My impression – I don't know my mom's story – but my impression of the experience was like ‘Oh man. Next month the power bill might be you know the power might be turned off'
like that was my experience of like we didn't have much in. And by the way, I was like I guess I decided season ski pass right. So like like you know I'm not talking about we didn't have food but I just remember feeling insecure.
My wife, just a couple miles away, her parents ran a real estate company.
They were real estate entrepreneurs so they were very used to like boom and bust, easy come easy go.
If it doesn't work, we'll move and then money to her has always been about kind of opportunity and risk and risk is a good word.
And so I was really like scarcity.
My wife is really open and abundant and it's really hard to have an open and abundant person say like ‘Hey, maybe that's just a story. ‘
If you're the one worried, I would be like ‘Don't give me here abundance crap' like you're like ‘oh it will show up it'll be fine.'
I've got to worry about this because if I don't worry about it no one will. Right? Those are her exact converts. My wife and I have that.
She would just patiently say. ‘All right.' I think that that's where I would start. It's just really trying to understand the stories that we've told ourselves.
What's the background? What's our relationship with money?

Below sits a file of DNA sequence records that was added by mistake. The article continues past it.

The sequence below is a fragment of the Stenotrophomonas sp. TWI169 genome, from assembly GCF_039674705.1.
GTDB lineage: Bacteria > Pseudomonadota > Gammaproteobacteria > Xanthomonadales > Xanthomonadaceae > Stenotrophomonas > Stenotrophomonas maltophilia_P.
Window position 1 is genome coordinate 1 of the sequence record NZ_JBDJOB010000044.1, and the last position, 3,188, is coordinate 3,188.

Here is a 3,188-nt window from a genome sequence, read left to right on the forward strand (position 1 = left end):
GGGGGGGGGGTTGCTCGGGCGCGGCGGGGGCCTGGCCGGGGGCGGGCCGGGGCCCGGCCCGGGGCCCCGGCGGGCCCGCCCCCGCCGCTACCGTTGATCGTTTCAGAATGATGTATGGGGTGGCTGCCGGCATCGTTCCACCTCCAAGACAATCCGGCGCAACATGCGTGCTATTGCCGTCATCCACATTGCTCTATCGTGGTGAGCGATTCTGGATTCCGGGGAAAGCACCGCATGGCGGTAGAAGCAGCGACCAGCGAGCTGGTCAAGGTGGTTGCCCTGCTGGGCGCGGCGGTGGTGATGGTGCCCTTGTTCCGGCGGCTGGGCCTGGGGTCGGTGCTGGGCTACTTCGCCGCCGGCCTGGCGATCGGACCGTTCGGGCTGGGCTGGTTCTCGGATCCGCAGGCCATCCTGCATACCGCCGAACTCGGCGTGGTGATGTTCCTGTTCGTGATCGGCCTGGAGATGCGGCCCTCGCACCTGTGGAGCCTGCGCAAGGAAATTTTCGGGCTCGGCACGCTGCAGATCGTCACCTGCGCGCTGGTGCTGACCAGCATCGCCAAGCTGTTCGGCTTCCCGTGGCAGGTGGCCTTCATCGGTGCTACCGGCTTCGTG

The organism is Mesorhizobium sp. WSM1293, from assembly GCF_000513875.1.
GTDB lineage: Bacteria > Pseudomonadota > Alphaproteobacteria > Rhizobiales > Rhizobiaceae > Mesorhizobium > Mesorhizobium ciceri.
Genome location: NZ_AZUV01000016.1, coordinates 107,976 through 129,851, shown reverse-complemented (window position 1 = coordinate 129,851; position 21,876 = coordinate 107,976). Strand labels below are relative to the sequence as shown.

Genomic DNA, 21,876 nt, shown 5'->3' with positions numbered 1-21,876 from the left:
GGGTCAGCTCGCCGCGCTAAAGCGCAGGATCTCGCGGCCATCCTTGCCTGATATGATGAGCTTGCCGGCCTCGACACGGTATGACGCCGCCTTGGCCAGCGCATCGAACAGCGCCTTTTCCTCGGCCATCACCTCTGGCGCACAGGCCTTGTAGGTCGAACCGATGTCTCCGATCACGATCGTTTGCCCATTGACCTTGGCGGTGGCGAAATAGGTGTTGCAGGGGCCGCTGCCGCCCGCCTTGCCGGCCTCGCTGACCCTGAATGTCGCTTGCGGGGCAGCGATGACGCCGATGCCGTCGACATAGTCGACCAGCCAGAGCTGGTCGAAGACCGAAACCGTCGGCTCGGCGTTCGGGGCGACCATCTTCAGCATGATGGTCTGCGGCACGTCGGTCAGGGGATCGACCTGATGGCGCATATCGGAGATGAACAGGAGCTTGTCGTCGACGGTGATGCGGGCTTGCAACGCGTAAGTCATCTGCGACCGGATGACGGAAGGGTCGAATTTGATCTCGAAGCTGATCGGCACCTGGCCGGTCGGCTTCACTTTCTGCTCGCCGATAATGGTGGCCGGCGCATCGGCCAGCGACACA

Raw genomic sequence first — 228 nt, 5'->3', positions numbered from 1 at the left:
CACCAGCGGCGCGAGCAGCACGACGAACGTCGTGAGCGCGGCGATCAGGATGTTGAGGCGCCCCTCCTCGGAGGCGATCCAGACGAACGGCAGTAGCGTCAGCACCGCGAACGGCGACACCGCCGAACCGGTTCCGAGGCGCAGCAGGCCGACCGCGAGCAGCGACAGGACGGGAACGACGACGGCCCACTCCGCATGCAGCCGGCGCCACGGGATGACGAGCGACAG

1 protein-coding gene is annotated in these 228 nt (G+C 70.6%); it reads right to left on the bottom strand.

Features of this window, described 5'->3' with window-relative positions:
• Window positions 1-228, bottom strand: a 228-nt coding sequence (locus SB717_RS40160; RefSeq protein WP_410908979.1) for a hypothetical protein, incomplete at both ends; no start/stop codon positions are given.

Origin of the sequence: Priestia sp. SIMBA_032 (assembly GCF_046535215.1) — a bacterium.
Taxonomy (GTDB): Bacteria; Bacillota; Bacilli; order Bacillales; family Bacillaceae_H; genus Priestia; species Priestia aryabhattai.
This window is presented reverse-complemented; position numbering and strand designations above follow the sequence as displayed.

And then you can say, ‘Wow isn't that interesting.' or ‘Gosh that's really interesting because my experience was completely different.'
Just suddenly starting to shape this conversation around mutual understanding.
Elle Martinez: And I just want to point out there's a little thin gray area here where when you're talking about money.
You want to be careful that yes we are trying to bring the best out of each other and we want to nudge ourselves towards more positive steps, but you don't want to make this about manipulation.
You don't want to force the conversation to go a certain way. Many times that can backfire and actually cause you guys to start having more tension with finances and with your relationship.
Carl Richards: And I also think there's a huge role in understanding like the fastest way to have an influence on somebody.
One spouse is interested in one's spouse and the fastest way to have an influence on somebody is to stop trying.
[Get] really super curious about them like ‘wow that must have been hard. Tell me more'.
You can not fake this. Yeah. So I just think this idea of stop trying to influence and start trying to understand which means you're pretty committed to the long game. Right.
Like I don't if that was a short way to do that's a shortcut to doing this. I would be a big advocate of it but I can't find one.
How Money Dates Can Make Finances Less Stressful
Elle Martinez: There really isn't a shortcut when it comes to trying to get on the same page with Money and Your Money talks. But there is a huge help making it a regular part of your conversations and your routines takes a lot of the stress out.
If you only talk about money when it's time to do the budget. If you only talk money in the context of oh we have this much debt to pay or you got these bills to pay or something just came up it's going to make you associate money with stress so something that I recommend.
You've heard this in the community and if you picked up my book jumpstart your marriage and your money a big help is having regular money dates and these money dates are not about pulling out a spreadsheet but really it's talking about what are your big goals that you guys are working towards.